"Motions in limine" are motions made shortly before trial, and they're typically filed in an attempt to limit the introduction of evidence to the jury. They are a powerful tool in eminent domain proceedings, and can be used...more
TRIAL COURTS MAY NOT CIRCUMVENT SUPREME COURT’S EXCLUSIVE JURISDICTION TO ENLARGE TIME FOR APPEAL.
In an order this term, the Rhode Island Supreme Court held that the Family Court exceeded its authority when it vacated...more
- A recent defense victory related to the BP oil spill exemplifies the smart use of a pre-trial motion in limine.
- Trial counsel should use motions in limine to exclude irrelevant and inflammatory...more
Double agents. Bribery. Top-secret industrial facilities. Code words. An undercover FBI operation, complete with a wire. The DuPont v. Kolon Industries trade secrets trial had all the elements of a spy novel...more
Defendant Brulant moves in limine to preclude the testimony of Brian Cooper, Plaintiff Campmor’s expert witness on search engine optimization (“SEO”). The Court held a Daubert hearing on April 10, 2013. The motion is denied....more
Motions in limine (“on or at the threshold” or “in the beginning”) are often a trial lawyer’s best friend and “can be a potent weapon when used properly and at the appropriate stage of litigation.” David Paul Horowitz, In the...more
Originally Published in Daily Journal, January 4, 2013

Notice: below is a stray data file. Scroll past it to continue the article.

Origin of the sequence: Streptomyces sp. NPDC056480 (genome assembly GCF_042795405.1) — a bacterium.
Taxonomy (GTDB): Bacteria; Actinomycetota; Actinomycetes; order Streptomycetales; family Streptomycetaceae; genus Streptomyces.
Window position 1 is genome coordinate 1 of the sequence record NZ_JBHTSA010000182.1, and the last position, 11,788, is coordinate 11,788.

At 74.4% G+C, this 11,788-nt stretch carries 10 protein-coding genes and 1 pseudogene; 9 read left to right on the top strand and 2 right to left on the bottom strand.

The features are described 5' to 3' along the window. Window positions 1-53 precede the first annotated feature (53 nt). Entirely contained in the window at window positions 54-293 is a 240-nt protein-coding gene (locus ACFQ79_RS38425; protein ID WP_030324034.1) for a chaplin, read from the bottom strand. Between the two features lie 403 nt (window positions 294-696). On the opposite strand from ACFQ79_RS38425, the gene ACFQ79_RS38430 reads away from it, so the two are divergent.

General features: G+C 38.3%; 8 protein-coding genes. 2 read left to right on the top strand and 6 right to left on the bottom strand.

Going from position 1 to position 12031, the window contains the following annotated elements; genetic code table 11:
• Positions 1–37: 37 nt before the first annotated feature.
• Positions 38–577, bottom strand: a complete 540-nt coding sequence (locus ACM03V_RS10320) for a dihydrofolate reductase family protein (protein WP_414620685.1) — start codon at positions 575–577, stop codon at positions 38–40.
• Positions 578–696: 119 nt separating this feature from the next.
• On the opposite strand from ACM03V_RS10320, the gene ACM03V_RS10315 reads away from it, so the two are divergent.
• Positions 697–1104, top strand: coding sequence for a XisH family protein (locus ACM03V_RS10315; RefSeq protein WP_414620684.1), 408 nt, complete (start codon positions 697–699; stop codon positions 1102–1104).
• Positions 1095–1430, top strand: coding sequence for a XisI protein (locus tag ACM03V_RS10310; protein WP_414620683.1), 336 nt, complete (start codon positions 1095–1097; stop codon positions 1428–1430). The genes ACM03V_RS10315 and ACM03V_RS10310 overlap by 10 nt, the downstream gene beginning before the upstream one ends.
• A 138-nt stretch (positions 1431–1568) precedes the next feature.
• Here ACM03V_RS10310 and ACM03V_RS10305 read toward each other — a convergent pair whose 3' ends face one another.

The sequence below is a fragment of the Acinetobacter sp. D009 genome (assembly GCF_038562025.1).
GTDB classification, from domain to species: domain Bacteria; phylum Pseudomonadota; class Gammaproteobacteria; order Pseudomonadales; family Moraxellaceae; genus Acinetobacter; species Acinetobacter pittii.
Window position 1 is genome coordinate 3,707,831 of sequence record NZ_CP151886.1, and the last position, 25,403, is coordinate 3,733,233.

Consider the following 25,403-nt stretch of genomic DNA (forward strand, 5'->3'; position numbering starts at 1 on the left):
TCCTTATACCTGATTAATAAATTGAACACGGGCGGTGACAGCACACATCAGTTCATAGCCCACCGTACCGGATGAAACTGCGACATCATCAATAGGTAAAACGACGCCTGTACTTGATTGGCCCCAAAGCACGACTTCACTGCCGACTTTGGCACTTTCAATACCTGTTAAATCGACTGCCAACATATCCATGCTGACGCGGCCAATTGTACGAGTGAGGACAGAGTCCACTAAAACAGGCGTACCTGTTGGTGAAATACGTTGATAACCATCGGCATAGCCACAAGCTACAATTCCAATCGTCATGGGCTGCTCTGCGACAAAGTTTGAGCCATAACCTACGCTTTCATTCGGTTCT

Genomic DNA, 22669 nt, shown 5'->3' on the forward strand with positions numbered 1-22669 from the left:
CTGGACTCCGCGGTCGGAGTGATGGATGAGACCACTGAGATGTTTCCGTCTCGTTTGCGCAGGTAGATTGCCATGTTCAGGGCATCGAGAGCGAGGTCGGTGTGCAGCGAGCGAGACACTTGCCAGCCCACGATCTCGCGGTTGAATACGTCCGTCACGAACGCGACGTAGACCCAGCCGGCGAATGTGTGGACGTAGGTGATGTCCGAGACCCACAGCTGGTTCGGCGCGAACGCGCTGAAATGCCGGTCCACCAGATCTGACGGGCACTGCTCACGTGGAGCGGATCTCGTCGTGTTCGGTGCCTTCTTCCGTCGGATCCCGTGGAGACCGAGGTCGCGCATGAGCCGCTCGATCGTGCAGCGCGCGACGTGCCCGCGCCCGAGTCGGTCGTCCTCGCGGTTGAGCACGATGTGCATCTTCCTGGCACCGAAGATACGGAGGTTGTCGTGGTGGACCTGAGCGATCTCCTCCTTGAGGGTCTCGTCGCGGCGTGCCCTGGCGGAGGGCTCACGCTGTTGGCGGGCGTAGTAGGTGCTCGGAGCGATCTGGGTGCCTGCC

It has been quite a busy year for takings cases, and the state Court of Appeal provided one last published eminent domain opinion just before 2012 came to a close....more
It has been quite a busy year for takings cases. While our readers can soon expect our annual "Year in Review E-Alert," the California Court of Appeal decided to grace us with one more published eminent domain opinion just...more
Under Florida’s Evidence Code, “[i]f a court has made a definitive ruling on the record admitting or excluding evidence, either at or before trial, a party need not renew an objection or make an offer of proof to preserve a...more
The standards for admitting metadata have yet to be codified. If you are trying to get metadata admitted, you should develop the following factors articulated by Edward Edward J. Imwinkelried, a UC Davis law professor and...more
A couple of weeks ago, the California Court of Appeal issued a decision that discussed an attorney malpractice lawsuit known as a “settle and sue” case, where the client settles whatever litigation in which they are...more
This document was adapted to exclude testimony of an owner whose deed purported to cover an area of land that had been adversely possessed prior to the owner's purchase. It is likely that a lawyer seeking to move the court...more
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